Uncovering the “Turning Point” with Suicide

Mar 07, 2017

“It is absurd to have a hard and fast rule about what one should read and what one shouldn’t. More than half of modern culture depends on what one shouldn’t read.”

From the play, “The Importance of Being Ernest”
By Oscar Wilde (Victorian Man of Letters)

Uncovering the “Turning Point” with Suicide

TISA Description of the Problem: Over the years, attention has begun to swing less towards what causes suicide and more towards what prevents it – what are the person’s reasons for living. By understanding the intimate phenomenology of what keeps a person vested in life, we may find ways of enhancing these reasons or even helping the client to find new ones. It all begins with uncovering the moment of decision, which Ed Wilks chooses to call “turning points” and which he beautifully explores in the following clinical interviewing tip.

Tip: What can we learn from suicidal clients about their reported “turning points” (i.e. the point at which they suddenly decided they did not want to carry through with their attempt)? These reasons could include sensations of actual pain or fear, the belief that the experience could involve an unwanted outcome as with the following regarding an overdose,” I might just get really sick instead of dying”, or a realization that they might be of important value to others or to a greater cause. With some there may be the emergence of an instinctual drive for survival or a fear of “what happens next”. These protective reasons could be almost as limitless as there are people, and could include cognitions, emotions, biological factors and combinations of many factors. In any case, learning more about these turning points with a particular client could prove to be invaluable in treatment. Various types of questions could help to uncover this type of material such as:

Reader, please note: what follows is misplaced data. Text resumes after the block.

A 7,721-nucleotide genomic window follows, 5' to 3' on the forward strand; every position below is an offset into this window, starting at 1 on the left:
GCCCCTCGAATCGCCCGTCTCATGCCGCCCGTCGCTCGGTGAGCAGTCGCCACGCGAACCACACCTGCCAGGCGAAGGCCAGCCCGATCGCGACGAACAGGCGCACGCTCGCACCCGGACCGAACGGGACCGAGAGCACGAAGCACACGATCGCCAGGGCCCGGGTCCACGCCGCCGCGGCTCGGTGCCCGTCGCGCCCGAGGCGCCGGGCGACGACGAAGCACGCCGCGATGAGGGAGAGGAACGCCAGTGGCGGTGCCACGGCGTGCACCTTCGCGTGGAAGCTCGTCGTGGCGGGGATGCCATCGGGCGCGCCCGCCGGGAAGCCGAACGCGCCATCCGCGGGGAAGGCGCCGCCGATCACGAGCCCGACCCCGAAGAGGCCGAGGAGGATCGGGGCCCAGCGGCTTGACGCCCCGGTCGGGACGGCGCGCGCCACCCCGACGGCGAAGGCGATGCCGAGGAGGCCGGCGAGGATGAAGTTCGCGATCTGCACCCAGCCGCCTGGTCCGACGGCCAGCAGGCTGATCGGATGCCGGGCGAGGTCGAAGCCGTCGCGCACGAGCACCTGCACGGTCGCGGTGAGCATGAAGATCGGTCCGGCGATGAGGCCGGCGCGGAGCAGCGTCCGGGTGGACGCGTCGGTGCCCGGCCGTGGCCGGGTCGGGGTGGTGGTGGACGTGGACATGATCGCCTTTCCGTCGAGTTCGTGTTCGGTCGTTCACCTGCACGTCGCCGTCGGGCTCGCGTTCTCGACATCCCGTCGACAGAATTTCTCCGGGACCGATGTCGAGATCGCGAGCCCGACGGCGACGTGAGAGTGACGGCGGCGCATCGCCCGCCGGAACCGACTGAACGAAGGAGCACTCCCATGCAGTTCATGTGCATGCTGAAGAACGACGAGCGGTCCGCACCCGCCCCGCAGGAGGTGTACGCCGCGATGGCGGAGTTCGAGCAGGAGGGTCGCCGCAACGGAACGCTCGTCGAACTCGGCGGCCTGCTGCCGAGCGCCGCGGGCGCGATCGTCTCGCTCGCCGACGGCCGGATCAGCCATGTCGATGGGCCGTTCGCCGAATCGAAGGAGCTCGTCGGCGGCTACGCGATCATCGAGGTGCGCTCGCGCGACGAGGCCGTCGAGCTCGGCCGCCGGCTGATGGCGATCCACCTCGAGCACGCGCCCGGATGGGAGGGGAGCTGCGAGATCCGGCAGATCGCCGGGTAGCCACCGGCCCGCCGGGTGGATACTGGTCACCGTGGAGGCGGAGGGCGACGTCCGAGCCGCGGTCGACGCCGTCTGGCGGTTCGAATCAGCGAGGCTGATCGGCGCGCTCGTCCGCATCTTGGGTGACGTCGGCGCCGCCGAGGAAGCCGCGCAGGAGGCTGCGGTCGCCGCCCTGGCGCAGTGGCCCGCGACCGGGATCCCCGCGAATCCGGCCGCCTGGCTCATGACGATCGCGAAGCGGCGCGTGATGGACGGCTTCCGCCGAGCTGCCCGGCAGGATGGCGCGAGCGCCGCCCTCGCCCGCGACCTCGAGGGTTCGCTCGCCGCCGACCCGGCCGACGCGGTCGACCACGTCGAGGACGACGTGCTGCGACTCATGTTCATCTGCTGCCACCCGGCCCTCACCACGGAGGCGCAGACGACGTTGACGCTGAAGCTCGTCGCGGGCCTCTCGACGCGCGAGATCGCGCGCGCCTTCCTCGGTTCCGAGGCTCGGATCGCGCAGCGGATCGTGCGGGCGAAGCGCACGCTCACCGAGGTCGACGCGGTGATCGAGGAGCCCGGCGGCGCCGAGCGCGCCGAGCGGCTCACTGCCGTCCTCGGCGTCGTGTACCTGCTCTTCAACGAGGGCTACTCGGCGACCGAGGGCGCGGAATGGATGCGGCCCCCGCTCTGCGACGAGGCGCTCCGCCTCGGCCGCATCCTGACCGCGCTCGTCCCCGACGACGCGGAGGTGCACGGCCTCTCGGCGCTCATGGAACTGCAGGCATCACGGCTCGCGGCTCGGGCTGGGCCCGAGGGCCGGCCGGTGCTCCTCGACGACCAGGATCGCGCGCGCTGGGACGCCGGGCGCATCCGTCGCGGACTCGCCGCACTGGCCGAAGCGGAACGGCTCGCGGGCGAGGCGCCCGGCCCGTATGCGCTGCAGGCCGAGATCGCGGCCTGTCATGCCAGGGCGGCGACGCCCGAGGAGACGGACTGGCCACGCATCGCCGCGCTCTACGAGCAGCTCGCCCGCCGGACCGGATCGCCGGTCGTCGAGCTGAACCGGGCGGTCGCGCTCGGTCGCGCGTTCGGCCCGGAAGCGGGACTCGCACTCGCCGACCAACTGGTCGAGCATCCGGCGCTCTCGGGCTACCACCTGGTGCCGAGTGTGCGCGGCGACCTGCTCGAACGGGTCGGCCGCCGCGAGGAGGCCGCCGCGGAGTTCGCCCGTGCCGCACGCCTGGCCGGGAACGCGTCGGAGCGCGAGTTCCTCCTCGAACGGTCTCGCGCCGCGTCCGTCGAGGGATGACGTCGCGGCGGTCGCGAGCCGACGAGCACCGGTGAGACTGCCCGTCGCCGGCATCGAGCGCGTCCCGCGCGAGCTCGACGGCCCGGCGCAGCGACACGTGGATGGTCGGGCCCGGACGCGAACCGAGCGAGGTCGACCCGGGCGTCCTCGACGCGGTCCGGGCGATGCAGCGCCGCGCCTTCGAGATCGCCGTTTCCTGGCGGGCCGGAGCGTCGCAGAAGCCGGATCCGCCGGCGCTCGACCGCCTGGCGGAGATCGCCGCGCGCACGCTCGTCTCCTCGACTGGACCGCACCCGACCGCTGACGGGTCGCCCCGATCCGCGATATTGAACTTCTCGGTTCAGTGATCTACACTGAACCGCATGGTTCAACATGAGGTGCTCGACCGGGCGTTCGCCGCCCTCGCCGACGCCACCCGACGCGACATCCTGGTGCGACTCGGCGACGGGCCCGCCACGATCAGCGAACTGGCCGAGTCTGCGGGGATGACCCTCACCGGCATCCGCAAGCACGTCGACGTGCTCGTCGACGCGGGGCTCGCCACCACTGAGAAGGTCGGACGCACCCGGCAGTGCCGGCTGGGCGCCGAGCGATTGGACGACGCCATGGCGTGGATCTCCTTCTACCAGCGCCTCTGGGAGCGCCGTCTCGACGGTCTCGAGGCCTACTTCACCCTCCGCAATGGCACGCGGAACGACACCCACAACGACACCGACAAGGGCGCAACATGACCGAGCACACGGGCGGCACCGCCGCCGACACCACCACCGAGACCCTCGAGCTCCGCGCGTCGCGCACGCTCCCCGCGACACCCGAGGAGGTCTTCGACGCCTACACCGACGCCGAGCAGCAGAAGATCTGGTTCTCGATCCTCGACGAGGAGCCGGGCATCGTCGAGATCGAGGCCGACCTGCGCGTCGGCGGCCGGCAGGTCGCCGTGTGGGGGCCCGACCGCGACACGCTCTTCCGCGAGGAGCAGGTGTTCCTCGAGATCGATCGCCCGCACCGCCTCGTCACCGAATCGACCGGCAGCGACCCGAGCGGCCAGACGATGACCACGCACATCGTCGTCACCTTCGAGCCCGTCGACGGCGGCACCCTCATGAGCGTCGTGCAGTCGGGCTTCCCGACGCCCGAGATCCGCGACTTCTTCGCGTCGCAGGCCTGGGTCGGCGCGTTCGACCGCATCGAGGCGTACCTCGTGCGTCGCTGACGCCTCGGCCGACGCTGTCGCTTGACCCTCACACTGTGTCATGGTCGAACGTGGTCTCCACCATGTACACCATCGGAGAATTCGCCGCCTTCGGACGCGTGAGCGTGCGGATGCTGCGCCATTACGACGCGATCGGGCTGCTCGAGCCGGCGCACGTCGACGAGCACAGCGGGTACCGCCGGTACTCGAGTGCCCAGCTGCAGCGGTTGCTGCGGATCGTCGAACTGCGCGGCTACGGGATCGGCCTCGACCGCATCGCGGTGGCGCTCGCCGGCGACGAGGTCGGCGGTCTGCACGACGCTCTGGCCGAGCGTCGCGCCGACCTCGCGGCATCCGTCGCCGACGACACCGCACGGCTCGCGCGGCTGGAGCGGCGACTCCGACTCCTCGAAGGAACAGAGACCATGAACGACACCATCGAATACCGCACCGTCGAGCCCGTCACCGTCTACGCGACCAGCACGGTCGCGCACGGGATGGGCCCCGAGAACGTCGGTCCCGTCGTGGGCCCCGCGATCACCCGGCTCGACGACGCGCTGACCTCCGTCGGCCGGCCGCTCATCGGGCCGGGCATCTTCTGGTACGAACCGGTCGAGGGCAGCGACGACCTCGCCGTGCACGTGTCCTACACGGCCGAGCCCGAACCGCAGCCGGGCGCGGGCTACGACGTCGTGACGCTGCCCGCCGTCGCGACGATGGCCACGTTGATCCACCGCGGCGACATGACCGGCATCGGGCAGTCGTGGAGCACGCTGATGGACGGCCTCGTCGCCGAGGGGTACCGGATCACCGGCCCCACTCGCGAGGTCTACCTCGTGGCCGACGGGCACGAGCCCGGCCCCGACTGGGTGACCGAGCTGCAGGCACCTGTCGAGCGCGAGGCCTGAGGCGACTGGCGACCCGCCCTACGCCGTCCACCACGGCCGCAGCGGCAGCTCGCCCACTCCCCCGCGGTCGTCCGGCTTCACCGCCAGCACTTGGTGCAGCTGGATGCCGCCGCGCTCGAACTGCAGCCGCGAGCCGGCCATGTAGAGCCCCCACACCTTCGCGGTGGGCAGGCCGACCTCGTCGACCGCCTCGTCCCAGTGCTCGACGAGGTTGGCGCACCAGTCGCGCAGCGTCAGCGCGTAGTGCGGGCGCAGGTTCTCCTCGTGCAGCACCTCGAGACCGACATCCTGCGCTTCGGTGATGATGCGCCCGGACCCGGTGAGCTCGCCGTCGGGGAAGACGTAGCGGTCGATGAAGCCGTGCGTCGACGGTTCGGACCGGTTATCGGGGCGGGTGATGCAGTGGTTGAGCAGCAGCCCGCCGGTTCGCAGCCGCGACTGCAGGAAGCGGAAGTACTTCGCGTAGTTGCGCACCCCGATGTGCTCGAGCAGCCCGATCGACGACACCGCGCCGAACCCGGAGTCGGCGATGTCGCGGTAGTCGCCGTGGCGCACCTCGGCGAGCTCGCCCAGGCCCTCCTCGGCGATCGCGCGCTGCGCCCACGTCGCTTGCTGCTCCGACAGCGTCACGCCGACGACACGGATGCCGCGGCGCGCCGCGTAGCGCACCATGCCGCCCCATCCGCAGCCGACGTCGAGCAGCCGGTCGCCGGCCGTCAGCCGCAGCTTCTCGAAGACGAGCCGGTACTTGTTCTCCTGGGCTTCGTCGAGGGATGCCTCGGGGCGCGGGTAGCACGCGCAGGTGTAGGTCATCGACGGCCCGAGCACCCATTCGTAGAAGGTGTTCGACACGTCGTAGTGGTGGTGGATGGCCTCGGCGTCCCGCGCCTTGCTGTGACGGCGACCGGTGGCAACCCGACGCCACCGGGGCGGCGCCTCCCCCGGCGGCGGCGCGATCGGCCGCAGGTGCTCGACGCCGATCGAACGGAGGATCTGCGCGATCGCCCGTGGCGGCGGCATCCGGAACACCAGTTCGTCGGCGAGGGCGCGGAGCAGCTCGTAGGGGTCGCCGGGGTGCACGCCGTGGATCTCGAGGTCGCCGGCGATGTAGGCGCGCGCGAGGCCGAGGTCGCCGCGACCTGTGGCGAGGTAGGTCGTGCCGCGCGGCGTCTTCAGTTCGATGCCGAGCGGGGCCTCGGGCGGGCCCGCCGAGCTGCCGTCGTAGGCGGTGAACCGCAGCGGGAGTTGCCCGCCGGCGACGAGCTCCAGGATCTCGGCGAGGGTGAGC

“What specifically made you stop?”

or
“What were you feeling or thinking when you put the gun down?”

or
“What prompted you to decide to keep living?”

TISA Follow-up: Any of the above questions, as well as many more, could become powerful gateways for collaborative exploration and intervention. I am reminded of the types of outstanding interventions that the ASIST model uses so effectively to help clients uncover their reasons for living (see www.livingworks.net). In any case, the art of uncovering and exploring suicidal turning points, as described by Ed Wilks above, is yet another practical skill to be communicated when teaching the fine art of clinical interviewing.

Tip provided by:

Ed Wilks
E-mail: eg_wilks@yahoo.com